In "Riddle and Mystery," a Tapestry of Faith program
Participants prepare a UU float and/or other entries such as banners and signs, for a Mystery Day Parade, and then present WCUU parade coverage involving three On-Air People (two Co-Anchors and a NUUs Analyst) and an unlimited number of parade participants.
Ask participants if they have ever watched the Macy's Thanksgiving Day Parade on television. Tell them to imagine that the United Nations has proclaimed a worldwide Mystery Day and, this year, there will be a Mystery Day Parade in a large city near you. WCUU is going to televise the parade, and their group is asked to create a float (and whatever else you want in the parade) that includes messages expressing Unitarian Universalist attitudes toward mystery.
Assign roles, using volunteers. You might invite the Kid for the Day to be a Co-Anchor or the NUUs Analyst. Note that the Co-Anchors will improvise as they interview parade participants.
If the group is small, engage all the youth to make a single float from the largest cardboard box you find and decorate it with messages. On-Air People and Studio Crew can work on the float, as well. You might suggest the youth cut wheels from sturdy cardboard and attach them to a cardboard box, using pencils or dowels for axles. Rubber bands around both ends of the dowels will keep cardboard wheels from sliding off.
If the group is large, have small groups make multiple floats and banners with written messages. Use permanent markers to write messages on balloons.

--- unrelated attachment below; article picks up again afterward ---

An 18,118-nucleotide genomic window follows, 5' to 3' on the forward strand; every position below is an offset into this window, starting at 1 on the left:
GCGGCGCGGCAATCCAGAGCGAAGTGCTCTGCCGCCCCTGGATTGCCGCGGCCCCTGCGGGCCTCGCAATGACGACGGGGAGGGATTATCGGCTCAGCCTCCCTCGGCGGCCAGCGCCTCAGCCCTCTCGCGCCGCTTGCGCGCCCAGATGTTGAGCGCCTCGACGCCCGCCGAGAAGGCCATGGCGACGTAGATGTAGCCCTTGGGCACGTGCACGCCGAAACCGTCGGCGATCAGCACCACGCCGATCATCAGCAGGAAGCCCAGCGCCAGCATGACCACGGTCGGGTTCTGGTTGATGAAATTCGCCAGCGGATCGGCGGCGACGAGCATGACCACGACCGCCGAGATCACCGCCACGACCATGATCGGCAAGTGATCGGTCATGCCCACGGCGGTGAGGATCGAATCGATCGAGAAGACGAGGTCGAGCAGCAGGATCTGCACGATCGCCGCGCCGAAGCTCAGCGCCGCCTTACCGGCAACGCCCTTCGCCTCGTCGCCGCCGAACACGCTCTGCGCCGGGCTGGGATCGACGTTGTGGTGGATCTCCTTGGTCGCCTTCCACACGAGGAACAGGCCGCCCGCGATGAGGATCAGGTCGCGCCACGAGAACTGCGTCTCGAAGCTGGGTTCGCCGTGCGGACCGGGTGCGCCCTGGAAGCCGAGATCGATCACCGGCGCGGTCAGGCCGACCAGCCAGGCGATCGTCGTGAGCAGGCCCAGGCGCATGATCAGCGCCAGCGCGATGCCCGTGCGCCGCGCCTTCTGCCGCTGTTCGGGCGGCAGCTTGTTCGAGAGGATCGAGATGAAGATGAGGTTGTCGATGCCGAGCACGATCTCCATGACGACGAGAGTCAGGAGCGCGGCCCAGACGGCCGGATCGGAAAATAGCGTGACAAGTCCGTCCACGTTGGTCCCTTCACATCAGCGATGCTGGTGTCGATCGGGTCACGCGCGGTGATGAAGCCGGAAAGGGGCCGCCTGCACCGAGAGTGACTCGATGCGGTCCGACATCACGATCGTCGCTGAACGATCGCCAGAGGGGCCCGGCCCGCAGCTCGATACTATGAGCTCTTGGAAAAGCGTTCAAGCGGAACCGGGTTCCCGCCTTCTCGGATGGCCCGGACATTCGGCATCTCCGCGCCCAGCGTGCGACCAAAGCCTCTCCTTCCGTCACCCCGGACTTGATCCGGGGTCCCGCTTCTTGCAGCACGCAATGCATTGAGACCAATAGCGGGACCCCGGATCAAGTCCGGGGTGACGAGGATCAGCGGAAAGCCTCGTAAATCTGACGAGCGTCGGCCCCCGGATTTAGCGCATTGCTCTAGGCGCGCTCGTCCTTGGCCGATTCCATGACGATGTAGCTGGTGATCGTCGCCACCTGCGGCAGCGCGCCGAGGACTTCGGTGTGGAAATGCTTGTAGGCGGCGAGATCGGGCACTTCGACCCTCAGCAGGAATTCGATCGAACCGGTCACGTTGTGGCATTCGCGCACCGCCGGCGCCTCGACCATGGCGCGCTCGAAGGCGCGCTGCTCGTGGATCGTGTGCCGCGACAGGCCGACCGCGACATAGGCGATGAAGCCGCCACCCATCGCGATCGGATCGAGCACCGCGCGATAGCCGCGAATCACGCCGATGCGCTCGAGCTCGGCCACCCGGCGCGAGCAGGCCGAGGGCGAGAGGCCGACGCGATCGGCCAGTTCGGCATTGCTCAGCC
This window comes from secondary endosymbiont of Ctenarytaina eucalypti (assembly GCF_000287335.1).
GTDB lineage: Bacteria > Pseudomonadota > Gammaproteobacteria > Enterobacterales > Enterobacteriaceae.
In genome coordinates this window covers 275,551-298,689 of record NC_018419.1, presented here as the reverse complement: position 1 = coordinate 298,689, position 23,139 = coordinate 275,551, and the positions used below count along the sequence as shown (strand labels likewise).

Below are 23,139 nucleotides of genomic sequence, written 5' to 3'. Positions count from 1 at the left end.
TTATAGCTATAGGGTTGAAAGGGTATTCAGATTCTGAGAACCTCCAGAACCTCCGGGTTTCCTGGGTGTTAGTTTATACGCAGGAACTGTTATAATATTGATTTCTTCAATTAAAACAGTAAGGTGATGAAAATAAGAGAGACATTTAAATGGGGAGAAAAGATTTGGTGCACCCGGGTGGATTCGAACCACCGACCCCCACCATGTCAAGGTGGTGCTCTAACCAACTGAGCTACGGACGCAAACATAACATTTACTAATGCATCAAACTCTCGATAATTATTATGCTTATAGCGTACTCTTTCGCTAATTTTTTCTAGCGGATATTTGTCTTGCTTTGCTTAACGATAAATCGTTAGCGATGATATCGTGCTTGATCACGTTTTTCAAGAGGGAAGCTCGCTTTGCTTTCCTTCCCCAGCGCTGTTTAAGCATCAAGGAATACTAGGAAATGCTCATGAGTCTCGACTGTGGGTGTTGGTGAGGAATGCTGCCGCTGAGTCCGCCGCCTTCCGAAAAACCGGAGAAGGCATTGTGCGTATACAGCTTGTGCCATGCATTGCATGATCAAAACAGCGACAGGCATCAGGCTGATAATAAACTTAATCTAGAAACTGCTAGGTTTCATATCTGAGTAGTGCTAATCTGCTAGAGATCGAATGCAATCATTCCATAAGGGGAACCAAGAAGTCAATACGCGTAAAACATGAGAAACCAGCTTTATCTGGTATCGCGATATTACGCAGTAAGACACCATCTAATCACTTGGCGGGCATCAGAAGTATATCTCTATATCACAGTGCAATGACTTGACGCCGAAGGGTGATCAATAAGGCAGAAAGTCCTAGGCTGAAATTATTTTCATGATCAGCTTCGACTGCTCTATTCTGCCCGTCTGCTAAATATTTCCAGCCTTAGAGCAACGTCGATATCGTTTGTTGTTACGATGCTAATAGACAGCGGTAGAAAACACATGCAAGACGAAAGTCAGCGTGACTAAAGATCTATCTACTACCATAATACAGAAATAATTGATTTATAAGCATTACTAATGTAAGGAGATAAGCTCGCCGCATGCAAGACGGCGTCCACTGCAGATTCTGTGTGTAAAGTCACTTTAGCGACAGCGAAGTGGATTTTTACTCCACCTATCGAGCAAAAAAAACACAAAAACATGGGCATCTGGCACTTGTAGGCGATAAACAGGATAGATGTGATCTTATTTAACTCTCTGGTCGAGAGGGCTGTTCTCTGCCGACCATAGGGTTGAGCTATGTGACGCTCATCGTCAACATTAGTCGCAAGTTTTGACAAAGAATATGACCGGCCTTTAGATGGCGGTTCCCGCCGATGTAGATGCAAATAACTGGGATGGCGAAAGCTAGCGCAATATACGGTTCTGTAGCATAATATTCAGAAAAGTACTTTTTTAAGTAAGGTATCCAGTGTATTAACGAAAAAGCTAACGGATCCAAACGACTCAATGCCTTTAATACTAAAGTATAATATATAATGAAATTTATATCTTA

Musicians in the group might plan a marching presentation of Hymn 1003 in Singing the Journey, "Where Do We Come From?"
The first two activities in this session should have prepared the group to come up with UU messages about mystery. To help them, distribute copies of Leader Resource 4, UU Mystery Messages. If the group is large, consider dividing the resource and giving just two or three ideas to small groups and individuals; that will decrease the time youth need to select ideas and ensure that the parade features a few different messages.
Give the youth at least ten minutes to plan and construct parade contributions. Then explain where you want the camera, On-Air People and parade participants to stand and to move.
Tell the group when the show should end to keep the session on schedule; assign a Studio Crew member (director or floor director) to watch the time.
Begin the broadcast.
After the broadcast, ask participants how it went. Ask them to summarize UU responses to today's Big Question: "Can we ever solve life's mystery?" Help them see that most Unitarian Universalists feel life's mystery cannot be fully solved, but they are content with that and, in fact, celebrate mystery. Ask participants if they think non-UUs would understand Unitarian Universalism better after seeing the WCUU Mystery Day Parade coverage?
Make sure all participants can participate in the parade and can maneuver around equipment or furniture. Make sure supplies are accessible to everyone.
For more information contact web @ uua.org.
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Last updated on Thursday, October 27, 2011.
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